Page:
In-App Ad Click
Log this event when an ad from a third-party platform is clicked within your app.
In-App Ad Impression
Log this event when an ad from a third-party platform appears on-screen within your app.
Log this event at the start of a checkout process.
Log this event during the completion of a purchase, usually signified by receiving order/purchase confirmation or a transaction receipt
If you use Facebook to manage your in-app purchases, the purchase events are automatically logged.
*Required for Dynamic Ads
Log this event during a rating of something within your app, business, or organization (example: rates a restaurant within a restaurant review app).
Log this event during the booking of an appointment to visit one of your locations.
Log this event during a search performed on your website, app or other property (example: product searches, travel searches).
Log this event during the completion of a transaction where people spend credits (example: in-app currency) specific to your business or application.
Log this event at the start of a free trial of a product or service you offer (example: trial subscription).
Log this event during the submission of an application for a product, service, program you offer example: credit card, educational program, or job).
Log this event at the start of a paid subscription for a product or service you offer.
Log this event during the completion of specific activities or actions you want to reward within your application, business or organization (refer a friend, complete your profile, etc.).
Log this event during a visit to a content page you care about, such as a product page, landing page or article.
*Required for Dynamic Ads
If none of the standard events will work for you, then you can use a custom event. Each custom event you create can have up to 25 parameters that you can also define. You can create up to 1,000 custom events.
Although you can create up to 1,000 custom events, you should create the minimum number of custom events to make data management easier. One way to create the minimum number of custom events is differentiate events by using parameters instead of create an event for each action.
For example, if your website or mobile app has several menu items, use a single event to log the action of choosing a menu item and then use a parameter to describe the menu item.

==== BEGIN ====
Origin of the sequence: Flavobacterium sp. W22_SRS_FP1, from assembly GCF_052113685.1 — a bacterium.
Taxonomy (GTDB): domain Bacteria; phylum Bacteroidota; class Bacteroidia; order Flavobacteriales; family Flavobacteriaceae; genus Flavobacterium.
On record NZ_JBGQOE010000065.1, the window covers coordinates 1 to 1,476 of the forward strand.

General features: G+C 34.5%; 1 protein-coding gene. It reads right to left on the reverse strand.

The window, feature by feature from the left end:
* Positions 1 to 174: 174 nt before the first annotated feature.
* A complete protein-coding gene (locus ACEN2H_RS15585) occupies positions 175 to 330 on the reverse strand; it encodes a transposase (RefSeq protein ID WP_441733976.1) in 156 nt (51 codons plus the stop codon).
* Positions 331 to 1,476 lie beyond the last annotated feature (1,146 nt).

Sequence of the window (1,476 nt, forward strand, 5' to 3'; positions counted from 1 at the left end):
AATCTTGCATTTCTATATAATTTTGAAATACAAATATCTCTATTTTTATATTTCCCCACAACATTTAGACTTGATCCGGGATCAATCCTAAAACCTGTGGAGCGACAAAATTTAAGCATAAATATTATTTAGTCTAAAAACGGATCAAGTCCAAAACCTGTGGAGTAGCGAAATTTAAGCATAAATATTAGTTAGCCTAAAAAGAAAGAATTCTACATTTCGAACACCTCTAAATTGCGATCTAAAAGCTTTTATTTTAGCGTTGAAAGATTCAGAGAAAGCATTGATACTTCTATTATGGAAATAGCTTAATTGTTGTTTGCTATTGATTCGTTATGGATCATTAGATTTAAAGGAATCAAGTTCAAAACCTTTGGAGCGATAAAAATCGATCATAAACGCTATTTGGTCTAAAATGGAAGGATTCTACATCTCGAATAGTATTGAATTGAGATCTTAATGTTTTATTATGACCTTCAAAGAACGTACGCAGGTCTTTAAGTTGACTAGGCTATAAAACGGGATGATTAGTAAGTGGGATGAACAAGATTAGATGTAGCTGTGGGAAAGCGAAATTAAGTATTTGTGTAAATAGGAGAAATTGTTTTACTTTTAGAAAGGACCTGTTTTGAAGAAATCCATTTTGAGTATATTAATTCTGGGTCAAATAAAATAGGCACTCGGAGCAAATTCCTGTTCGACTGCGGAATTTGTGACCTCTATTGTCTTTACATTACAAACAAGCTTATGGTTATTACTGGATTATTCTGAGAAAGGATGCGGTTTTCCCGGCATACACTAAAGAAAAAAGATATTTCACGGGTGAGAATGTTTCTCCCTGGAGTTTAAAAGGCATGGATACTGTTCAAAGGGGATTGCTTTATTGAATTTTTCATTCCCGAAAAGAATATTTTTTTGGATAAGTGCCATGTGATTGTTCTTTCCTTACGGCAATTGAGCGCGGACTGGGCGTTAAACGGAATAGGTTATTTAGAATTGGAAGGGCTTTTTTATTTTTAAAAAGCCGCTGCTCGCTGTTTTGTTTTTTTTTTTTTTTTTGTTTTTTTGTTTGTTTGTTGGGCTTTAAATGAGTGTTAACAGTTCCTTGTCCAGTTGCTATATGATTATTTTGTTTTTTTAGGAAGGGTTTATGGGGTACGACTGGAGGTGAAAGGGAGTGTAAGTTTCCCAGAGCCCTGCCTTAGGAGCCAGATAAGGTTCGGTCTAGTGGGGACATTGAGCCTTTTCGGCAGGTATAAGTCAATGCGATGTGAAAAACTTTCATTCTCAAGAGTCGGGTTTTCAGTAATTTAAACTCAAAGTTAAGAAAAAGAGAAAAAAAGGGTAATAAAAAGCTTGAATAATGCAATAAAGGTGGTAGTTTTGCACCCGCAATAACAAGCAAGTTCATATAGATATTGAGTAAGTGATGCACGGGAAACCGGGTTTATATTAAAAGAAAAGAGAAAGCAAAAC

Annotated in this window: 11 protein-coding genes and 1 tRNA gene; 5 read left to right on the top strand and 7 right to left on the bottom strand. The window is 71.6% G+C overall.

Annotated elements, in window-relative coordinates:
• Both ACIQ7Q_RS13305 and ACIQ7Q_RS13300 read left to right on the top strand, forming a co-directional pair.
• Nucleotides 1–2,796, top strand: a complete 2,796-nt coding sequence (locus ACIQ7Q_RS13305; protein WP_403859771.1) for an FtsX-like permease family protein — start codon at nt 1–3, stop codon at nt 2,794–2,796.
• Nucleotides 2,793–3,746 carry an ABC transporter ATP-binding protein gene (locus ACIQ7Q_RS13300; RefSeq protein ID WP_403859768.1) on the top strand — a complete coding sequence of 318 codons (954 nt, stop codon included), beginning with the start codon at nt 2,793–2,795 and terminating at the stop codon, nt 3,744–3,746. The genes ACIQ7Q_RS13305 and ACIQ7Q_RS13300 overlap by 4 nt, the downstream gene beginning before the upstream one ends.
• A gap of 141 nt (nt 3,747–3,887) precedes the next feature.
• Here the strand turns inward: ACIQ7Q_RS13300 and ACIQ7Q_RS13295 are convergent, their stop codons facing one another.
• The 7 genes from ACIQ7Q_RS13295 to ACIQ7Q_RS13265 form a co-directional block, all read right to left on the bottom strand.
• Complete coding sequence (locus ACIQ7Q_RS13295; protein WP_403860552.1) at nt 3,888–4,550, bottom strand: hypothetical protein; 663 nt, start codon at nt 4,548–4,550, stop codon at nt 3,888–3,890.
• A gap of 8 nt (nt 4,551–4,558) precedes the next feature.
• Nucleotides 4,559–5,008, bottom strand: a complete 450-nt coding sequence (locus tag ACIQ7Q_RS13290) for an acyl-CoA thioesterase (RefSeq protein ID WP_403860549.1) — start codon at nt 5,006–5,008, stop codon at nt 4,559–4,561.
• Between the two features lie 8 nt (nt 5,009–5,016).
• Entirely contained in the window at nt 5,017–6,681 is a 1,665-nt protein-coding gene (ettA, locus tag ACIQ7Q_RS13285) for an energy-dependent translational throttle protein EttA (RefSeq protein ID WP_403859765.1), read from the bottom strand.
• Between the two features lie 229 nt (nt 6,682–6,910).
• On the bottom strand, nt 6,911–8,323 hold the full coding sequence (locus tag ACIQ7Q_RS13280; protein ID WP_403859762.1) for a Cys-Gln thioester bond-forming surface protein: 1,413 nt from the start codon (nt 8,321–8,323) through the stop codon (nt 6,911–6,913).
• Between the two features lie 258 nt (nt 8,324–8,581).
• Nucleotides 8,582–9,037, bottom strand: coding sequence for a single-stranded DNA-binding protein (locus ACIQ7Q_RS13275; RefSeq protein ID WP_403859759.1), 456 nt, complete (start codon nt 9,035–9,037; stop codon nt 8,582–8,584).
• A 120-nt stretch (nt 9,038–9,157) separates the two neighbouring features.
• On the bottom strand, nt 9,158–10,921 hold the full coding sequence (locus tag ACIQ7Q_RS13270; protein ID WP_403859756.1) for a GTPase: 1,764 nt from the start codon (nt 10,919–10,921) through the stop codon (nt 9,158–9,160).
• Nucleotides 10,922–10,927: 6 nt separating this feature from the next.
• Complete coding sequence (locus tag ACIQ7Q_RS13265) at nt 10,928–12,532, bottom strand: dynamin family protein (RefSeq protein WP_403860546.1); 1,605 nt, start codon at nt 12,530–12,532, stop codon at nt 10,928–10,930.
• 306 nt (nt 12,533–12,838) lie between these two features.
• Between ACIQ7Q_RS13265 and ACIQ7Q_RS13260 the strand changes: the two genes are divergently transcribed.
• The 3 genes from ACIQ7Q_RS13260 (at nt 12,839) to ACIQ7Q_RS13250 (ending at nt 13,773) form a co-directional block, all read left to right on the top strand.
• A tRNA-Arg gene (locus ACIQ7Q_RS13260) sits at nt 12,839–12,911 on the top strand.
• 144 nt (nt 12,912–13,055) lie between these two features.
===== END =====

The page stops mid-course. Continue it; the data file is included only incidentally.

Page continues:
The example e-commerce website and mobile app has several steps to a successful route. The following is an example of how to use events to describe each step.
|Step||Event Name||Event Type|
Open the web page or install and start the mobile app.
Search for an item.
Add an item from the search results to a wish list.
Add to wish list
Move an item from a wish list to a shopping cart.
Add to cart
Start the checkout process.
Complete the registration.
Purchase the item.
Review shipping information when the item has shipped.
Do not send personal identifiable information (PII) or any data that has a 1:1 relationship with a user in a parameter.
After you create your events and parameters, create a data dictionary that documents this data. The data dictionary can help you and your organize keep track of your data so that your organization sends the right data to Facebook Analytics.
For example, the Purchased standard event has the following parameters:
You use this standard event to log each item in the shopping cart that was purchased.
The data dictionary would have the following entry:
Price of the item
The price of the item when added to the shopping cart.
The currency of the price of the item.
The item name, description, color, and size.
Key-value pair as strings
In this step, you will implement the events and parameters you defined in the previous step in your website or mobile app.
To implement an event and the parameters, use the code configurator to generate the code to add to the appropriate section of your code.